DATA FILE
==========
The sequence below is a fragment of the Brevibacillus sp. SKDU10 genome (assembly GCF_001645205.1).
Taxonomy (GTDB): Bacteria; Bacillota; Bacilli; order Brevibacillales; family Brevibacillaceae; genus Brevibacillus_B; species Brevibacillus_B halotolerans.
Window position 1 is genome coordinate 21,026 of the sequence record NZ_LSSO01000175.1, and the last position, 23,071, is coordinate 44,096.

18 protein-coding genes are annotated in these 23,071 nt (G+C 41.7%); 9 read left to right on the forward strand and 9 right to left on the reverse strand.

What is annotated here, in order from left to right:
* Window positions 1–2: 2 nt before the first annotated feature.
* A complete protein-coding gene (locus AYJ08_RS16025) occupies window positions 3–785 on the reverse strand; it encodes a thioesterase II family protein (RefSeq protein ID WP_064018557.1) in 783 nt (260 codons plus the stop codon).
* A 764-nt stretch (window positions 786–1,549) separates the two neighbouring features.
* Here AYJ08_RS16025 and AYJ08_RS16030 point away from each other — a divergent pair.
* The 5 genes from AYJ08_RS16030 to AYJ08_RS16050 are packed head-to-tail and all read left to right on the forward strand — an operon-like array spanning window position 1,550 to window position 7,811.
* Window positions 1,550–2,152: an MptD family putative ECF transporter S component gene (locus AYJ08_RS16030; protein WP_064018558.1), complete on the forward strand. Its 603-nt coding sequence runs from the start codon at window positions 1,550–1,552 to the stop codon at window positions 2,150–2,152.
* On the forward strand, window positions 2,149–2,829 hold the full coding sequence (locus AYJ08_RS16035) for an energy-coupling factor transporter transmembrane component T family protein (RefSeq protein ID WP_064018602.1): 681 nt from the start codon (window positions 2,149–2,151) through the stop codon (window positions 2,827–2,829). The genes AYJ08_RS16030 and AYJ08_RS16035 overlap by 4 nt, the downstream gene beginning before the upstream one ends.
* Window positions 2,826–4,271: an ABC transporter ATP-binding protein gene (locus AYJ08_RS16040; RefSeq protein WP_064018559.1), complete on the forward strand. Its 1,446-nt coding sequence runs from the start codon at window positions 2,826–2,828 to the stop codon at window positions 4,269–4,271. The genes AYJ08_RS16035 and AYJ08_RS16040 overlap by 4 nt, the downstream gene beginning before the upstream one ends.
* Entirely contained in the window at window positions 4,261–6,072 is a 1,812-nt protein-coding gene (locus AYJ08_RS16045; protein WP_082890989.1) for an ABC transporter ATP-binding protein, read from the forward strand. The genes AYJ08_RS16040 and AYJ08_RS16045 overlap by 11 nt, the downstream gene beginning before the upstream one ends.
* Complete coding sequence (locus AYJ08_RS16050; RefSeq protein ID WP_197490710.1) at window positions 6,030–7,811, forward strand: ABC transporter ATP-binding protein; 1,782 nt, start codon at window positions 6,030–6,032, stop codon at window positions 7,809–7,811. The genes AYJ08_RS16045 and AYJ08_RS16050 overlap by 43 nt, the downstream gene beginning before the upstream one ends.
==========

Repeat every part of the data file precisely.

The sequence below is a fragment of the Brevibacillus sp. SKDU10 genome (assembly GCF_001645205.1).
Taxonomy (GTDB): Bacteria; Bacillota; Bacilli; order Brevibacillales; family Brevibacillaceae; genus Brevibacillus_B; species Brevibacillus_B halotolerans.
Window position 1 is genome coordinate 21,026 of the sequence record NZ_LSSO01000175.1, and the last position, 23,071, is coordinate 44,096.

18 protein-coding genes are annotated in these 23,071 nt (G+C 41.7%); 9 read left to right on the forward strand and 9 right to left on the reverse strand.

What is annotated here, in order from left to right:
* Window positions 1–2: 2 nt before the first annotated feature.
* A complete protein-coding gene (locus AYJ08_RS16025) occupies window positions 3–785 on the reverse strand; it encodes a thioesterase II family protein (RefSeq protein ID WP_064018557.1) in 783 nt (260 codons plus the stop codon).
* A 764-nt stretch (window positions 786–1,549) separates the two neighbouring features.
* Here AYJ08_RS16025 and AYJ08_RS16030 point away from each other — a divergent pair.
* The 5 genes from AYJ08_RS16030 to AYJ08_RS16050 are packed head-to-tail and all read left to right on the forward strand — an operon-like array spanning window position 1,550 to window position 7,811.
* Window positions 1,550–2,152: an MptD family putative ECF transporter S component gene (locus AYJ08_RS16030; protein WP_064018558.1), complete on the forward strand. Its 603-nt coding sequence runs from the start codon at window positions 1,550–1,552 to the stop codon at window positions 2,150–2,152.
* On the forward strand, window positions 2,149–2,829 hold the full coding sequence (locus AYJ08_RS16035) for an energy-coupling factor transporter transmembrane component T family protein (RefSeq protein ID WP_064018602.1): 681 nt from the start codon (window positions 2,149–2,151) through the stop codon (window positions 2,827–2,829). The genes AYJ08_RS16030 and AYJ08_RS16035 overlap by 4 nt, the downstream gene beginning before the upstream one ends.
* Window positions 2,826–4,271: an ABC transporter ATP-binding protein gene (locus AYJ08_RS16040; RefSeq protein WP_064018559.1), complete on the forward strand. Its 1,446-nt coding sequence runs from the start codon at window positions 2,826–2,828 to the stop codon at window positions 4,269–4,271. The genes AYJ08_RS16035 and AYJ08_RS16040 overlap by 4 nt, the downstream gene beginning before the upstream one ends.
* Entirely contained in the window at window positions 4,261–6,072 is a 1,812-nt protein-coding gene (locus AYJ08_RS16045; protein WP_082890989.1) for an ABC transporter ATP-binding protein, read from the forward strand. The genes AYJ08_RS16040 and AYJ08_RS16045 overlap by 11 nt, the downstream gene beginning before the upstream one ends.
* Complete coding sequence (locus AYJ08_RS16050; RefSeq protein ID WP_197490710.1) at window positions 6,030–7,811, forward strand: ABC transporter ATP-binding protein; 1,782 nt, start codon at window positions 6,030–6,032, stop codon at window positions 7,809–7,811. The genes AYJ08_RS16045 and AYJ08_RS16050 overlap by 43 nt, the downstream gene beginning before the upstream one ends.